Jonathan Saunders is top Region Four Special Needs student

From left are Annesia Woolford-Saunders, Jonathan Saunders and Region Four Special Needs Officer Simone Abrams. (Region Four photo)

Ten-year-old Jonathan Saunders was recently announced as the top student for Region Four from the list of Special Needs children who sat the 2018 NGSA exams, according to a release from Region Four.

The St Paul’s Primary student and aspiring economist has earned a spot at Plaisance Secondary after scoring 400 marks. Mother of the child Annesia Woolford-Saunders said that she remains confident that her son has a solid mind in terms of his capacity to perform very well. “I know that he has a great memory because as long as he is taught something he remembers it,” she said.

She disclosed when she was delivering him she encountered pregnancy challenges. According to the release the mother disclosed that one of those challenges has resulted in him taking a very long time to speak and walk. This, she noted has resulted in him being unable to write as fast as other learners, adding that he is also unable to pronounce some words.

The Plaisance secondary teacher said that when her son started his educational pursuits he was at the Green Acres school but owing to a number of challenges she and her husband were forced to remove him sending him to another private school. She said that moving him to another private school resulted in a lackadaisical approach to her son’s education and it was only those teachers who knew her and the challenges that she was facing who sought to lend a helping hand in terms of ensuring that the quality of education that he received was of high quality.

“We …eventually moved him to the public school as most of the work that they taught him at the private school was colouring. It was as though he was specialising in colouring and therefore, we recognised that we had to move him, and we did to a public school,” she said.

Woolford–Saunders said that had the school provided her son with a scribe and a reader he would have excelled at the exams. “Jonathan is a very alert, intelligent and focused child, however because of how his brain works and the fact that he is slow in communicating his thoughts into writing, he certainly would have been at a disadvantage,” she said. The mother of one said that she is excited and pleased that he was able to pass and promised that she will continue working with him.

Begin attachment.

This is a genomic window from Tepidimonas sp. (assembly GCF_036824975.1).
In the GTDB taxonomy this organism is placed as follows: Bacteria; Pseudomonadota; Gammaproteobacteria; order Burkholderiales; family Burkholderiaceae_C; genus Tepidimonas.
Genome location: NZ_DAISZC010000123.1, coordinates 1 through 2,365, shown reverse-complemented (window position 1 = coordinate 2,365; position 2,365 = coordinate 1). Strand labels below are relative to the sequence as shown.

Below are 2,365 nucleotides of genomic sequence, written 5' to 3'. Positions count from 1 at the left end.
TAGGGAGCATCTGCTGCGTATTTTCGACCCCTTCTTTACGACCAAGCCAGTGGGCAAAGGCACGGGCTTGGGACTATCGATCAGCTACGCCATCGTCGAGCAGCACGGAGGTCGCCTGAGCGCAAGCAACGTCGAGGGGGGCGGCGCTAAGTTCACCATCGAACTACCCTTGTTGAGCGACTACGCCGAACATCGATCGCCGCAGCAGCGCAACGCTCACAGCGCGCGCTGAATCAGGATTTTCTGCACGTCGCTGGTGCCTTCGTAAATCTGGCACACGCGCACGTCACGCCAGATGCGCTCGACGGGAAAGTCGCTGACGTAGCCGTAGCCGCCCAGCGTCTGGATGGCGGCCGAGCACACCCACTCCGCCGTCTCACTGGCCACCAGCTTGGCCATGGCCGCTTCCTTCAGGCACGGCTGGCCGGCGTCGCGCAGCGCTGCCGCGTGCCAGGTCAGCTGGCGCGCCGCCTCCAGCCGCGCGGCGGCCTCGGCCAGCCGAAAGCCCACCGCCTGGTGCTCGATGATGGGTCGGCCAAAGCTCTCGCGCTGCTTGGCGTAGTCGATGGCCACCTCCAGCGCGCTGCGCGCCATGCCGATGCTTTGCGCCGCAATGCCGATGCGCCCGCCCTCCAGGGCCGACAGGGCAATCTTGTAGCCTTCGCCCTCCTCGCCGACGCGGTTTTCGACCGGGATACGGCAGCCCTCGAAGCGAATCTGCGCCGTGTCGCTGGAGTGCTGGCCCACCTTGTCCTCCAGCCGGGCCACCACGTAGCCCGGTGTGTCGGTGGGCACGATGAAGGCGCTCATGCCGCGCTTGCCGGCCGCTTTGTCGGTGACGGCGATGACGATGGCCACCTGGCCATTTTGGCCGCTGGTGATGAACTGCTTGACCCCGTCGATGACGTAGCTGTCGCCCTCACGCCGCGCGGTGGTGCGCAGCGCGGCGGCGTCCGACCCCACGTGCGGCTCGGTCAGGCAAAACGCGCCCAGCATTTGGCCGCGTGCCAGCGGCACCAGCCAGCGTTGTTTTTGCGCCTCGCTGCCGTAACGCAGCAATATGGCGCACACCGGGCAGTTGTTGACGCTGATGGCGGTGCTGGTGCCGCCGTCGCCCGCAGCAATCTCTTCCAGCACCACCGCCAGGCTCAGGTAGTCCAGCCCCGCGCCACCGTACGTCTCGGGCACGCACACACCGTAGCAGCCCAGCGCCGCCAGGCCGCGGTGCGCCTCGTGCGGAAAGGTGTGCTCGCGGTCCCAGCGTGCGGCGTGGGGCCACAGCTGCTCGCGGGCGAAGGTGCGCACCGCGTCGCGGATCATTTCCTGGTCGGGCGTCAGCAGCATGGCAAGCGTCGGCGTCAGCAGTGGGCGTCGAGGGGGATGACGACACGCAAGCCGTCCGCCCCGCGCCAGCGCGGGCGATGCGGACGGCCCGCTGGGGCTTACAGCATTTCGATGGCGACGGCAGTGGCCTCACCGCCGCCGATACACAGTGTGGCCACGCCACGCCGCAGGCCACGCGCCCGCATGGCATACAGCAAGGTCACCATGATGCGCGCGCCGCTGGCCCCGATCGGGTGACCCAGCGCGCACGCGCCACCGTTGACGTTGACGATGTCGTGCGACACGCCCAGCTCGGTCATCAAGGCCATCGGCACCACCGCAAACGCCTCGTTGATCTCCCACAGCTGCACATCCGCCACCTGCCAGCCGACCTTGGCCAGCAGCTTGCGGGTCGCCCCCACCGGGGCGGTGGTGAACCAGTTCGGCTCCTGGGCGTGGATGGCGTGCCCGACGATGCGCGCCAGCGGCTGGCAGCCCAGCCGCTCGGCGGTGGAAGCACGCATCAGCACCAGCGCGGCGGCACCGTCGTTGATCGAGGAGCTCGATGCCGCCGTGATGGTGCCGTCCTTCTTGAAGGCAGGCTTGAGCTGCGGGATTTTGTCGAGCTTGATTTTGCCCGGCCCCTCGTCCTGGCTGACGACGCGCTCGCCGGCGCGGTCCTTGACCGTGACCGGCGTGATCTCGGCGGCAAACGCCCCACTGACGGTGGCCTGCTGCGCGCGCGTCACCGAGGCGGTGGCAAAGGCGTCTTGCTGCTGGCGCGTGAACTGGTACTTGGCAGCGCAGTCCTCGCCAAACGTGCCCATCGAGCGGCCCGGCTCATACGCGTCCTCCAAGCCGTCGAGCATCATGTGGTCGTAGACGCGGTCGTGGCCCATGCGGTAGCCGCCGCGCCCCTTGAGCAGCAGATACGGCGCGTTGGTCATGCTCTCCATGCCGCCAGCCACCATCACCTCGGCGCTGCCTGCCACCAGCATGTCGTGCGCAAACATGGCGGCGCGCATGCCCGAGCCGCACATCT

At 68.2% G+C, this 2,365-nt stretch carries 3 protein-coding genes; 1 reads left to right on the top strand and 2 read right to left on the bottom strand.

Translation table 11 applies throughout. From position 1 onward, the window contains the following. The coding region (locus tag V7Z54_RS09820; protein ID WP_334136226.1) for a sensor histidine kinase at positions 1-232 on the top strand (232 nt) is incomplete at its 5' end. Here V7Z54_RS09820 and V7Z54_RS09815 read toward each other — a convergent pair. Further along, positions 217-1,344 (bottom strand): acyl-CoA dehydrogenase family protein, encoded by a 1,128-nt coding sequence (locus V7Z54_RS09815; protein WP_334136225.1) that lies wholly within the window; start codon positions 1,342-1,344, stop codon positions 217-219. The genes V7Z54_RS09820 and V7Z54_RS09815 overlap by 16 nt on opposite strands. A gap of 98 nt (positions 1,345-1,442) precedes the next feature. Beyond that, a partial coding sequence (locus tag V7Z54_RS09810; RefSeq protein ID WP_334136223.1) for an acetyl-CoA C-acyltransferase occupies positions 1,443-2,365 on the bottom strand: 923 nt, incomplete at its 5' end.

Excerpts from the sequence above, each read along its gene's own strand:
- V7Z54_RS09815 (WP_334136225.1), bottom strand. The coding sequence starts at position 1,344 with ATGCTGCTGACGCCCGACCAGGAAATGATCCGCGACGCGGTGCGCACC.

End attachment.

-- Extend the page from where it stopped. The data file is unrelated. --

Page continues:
“I must say that I am exceptionally proud of my son and his performance and will seek to continue providing the relevant support for him to do well,” Woolford–Saunders said.

She added that one of the critical challenges relates to the stigma and discrimination her son faced. She said that while the children at his school didn’t care about his disability as they were all open and loving towards him, a teacher at the Grade six level declined to have Jonathan in his class because she claimed that she was not comfortable working with him.

She however noted that after the teacher’s refusal to work with her son, another teacher offered to work with him thus resulting in him being given an opportunity to write the Grade Six exams. “After the teacher refused to have him in her class another teacher stepped forward and worked with Jonathan and I am grateful for that. I would like to see more training for the Special Education Needs as while NCERD (National Centre for Educational Resource Development) does a number of short programmes, I firmly believe that the training should be longer so as to ensure that the teachers working with special needs children better understand their roles,” she opined.

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